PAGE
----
I always tell people that “nobody cares about your past achievements that much, except you and your family. It’s who you are today that matters.” Some folks do not like hearing that at all, as if I am dissing their past.

No, don’t be mistaken. The past is over and done with, that’s all. But on certain things, I do dwell on what I have done.

When the old boys discuss things like PSLE results and which schools our children should enroll in, I think back of the past five years when I started to write about the education system and agitated more than a few people in the education ministry.

At 35, I hoped that the pen could bring some sense to the system or the populace, but at 40, I have come to accept that I can only guide my children to be a citizen of the world and not of this tiny island called Singapore.

Because by this age, we have also figured out the archetypes of people that populate the world – change will be resisted as long as someone is uncomfortable about the truth.

It is always demoralizing when you hear some SG ministers (who have never worked in the private sector before) telling people to become entrepreneurs. Yet at 40 you also accept the fact that some people will experience a privileged life, and most of us will not get to live in an ivory tower.

The question is whether you want to walk the talk for yourself and accept the consequences of your choices. I have deliberately resisted the system and refused to follow the path of other parents to make my kids do the whole Singaporean education grind.

But I must also confess I wonder if I will regret not following the Joneses when I am 50 (that is not too far away). Will my kids understand the paths I opened or closed for them?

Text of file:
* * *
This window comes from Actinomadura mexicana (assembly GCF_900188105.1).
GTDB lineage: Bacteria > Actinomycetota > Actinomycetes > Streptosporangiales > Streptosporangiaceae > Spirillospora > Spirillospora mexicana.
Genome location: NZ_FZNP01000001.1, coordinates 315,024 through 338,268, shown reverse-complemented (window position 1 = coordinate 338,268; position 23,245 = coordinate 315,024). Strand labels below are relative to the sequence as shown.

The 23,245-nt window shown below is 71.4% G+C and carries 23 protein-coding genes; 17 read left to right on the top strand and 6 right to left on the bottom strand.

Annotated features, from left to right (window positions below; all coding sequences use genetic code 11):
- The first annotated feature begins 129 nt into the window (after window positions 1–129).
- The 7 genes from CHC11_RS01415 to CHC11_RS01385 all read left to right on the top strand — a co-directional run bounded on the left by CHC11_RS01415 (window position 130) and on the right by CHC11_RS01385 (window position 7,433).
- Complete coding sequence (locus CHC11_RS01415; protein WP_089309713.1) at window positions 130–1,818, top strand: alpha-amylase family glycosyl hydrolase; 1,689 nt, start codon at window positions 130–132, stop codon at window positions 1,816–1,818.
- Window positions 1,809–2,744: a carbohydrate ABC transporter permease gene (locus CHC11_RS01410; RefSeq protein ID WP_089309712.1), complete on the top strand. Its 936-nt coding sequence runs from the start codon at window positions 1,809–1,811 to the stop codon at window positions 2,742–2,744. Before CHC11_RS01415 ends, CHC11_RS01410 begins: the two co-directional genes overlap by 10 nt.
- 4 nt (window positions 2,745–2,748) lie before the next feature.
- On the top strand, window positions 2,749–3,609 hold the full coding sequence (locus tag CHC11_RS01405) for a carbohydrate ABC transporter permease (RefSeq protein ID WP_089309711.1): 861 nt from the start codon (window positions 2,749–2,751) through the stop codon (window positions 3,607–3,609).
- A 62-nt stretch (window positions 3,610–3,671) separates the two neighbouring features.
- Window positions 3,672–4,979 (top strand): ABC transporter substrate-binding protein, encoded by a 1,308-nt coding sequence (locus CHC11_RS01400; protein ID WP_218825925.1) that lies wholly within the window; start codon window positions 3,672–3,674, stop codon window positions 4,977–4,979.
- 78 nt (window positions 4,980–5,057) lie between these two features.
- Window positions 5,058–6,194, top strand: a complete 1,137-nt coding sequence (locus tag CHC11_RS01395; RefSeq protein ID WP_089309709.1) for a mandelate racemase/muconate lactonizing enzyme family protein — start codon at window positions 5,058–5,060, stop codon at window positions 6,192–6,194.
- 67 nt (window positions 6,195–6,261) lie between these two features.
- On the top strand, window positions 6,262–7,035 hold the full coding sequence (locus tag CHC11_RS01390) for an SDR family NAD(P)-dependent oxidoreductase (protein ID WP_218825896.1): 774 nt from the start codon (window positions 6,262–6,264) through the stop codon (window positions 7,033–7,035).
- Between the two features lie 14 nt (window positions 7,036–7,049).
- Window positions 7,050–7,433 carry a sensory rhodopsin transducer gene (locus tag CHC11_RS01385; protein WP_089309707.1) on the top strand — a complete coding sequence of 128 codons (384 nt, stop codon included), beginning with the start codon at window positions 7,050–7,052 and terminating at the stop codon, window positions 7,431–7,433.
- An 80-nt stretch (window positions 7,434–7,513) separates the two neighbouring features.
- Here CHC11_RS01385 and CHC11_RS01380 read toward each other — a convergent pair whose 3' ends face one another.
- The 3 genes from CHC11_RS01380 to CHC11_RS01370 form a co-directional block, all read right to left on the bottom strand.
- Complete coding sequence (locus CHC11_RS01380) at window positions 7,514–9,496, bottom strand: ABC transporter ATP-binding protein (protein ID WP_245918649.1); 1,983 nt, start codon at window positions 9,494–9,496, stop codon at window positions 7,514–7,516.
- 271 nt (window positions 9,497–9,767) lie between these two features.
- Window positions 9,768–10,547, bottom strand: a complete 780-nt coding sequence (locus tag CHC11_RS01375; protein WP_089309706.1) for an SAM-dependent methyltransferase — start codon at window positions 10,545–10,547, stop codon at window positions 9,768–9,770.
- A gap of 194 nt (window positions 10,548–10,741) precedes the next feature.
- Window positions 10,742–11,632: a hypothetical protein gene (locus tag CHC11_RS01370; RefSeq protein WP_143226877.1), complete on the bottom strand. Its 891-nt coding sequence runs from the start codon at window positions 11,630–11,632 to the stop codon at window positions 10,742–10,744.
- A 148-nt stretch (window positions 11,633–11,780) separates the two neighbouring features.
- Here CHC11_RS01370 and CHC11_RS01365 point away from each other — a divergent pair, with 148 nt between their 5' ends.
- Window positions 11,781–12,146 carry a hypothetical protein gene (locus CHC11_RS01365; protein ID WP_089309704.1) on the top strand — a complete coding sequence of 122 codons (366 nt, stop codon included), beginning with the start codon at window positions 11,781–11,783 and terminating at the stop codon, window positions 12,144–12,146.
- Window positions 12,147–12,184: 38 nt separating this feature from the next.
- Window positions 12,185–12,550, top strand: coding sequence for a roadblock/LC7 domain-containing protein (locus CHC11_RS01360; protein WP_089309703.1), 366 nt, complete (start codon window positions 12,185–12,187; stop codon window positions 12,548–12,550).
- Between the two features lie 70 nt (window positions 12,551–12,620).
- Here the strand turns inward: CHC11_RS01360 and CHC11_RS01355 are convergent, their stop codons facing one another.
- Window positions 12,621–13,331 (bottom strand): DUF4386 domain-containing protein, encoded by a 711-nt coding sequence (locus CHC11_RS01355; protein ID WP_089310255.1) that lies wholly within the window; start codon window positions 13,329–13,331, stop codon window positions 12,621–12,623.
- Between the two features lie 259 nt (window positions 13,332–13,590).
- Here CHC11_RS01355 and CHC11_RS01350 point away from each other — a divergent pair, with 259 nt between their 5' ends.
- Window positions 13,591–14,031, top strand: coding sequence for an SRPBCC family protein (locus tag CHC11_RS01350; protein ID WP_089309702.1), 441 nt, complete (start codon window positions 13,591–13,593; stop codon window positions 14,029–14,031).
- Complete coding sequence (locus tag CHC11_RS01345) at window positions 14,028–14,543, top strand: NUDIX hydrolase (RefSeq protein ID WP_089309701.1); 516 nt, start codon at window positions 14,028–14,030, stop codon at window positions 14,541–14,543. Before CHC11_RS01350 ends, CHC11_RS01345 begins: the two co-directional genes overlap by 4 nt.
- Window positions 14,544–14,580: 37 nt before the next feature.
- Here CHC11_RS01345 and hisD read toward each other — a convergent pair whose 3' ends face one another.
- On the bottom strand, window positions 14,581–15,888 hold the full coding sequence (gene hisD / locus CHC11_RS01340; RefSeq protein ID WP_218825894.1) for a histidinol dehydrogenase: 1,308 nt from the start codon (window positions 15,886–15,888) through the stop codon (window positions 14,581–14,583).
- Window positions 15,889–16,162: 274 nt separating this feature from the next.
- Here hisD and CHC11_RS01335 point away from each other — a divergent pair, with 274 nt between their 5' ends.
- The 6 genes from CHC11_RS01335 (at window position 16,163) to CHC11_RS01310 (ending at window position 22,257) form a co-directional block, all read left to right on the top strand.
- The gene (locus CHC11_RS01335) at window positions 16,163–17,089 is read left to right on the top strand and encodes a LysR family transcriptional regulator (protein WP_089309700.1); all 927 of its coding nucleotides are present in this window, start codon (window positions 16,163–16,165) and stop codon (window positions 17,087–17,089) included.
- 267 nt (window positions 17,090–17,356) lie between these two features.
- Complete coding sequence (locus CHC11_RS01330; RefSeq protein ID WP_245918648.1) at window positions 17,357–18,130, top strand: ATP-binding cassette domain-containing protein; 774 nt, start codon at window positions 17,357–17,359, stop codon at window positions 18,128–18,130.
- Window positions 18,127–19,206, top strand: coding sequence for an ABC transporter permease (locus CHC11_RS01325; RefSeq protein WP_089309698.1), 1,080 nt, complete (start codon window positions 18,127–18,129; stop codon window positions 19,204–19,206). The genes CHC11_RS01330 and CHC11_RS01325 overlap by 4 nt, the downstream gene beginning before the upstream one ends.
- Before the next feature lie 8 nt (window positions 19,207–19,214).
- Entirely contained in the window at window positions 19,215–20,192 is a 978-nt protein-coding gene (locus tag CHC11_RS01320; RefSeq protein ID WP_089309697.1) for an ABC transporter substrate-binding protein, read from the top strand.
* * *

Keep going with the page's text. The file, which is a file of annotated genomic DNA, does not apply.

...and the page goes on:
Health-wise, I am probably in better shape than in my 20s or early 30s, thanks to my cleaner diet and regular exercise. When I first started my healthy initiatives three years ago (which was then chronicled in my weight-loss book), it was really not that difficult to prevent any weight-gain.

But at 40, it really gets tougher to keep the weight constant no matter how disciplined a life I lead. The effects are aging are real, and I wonder if it is futile to keep fighting back against the atrophy of our physical bodies.

I have also given up trying to preach a healthy lifestyle to others – the reality I have learned is that most people do not want to deprive themselves of the creature comforts that inadvertently make us fat and later, very ill. So be it.

Perhaps I should just pretend to others that I have always be slim my whole life, so I do not have to waste my time giving them advice on weight loss that they’ll often just forget or cast doubt upon.

This is not cynicism, but really a desire to conserve what energy we have left at 40 to outrun our own impending obsolescence.

But let me tell you what is the most dreadful or wonderful thing you can think about at 40 – we actually have another 30 years of work left to go, provided we do not drop dead first.

I am not even halfway through my working life, so really, it is not time to rest or to think too much.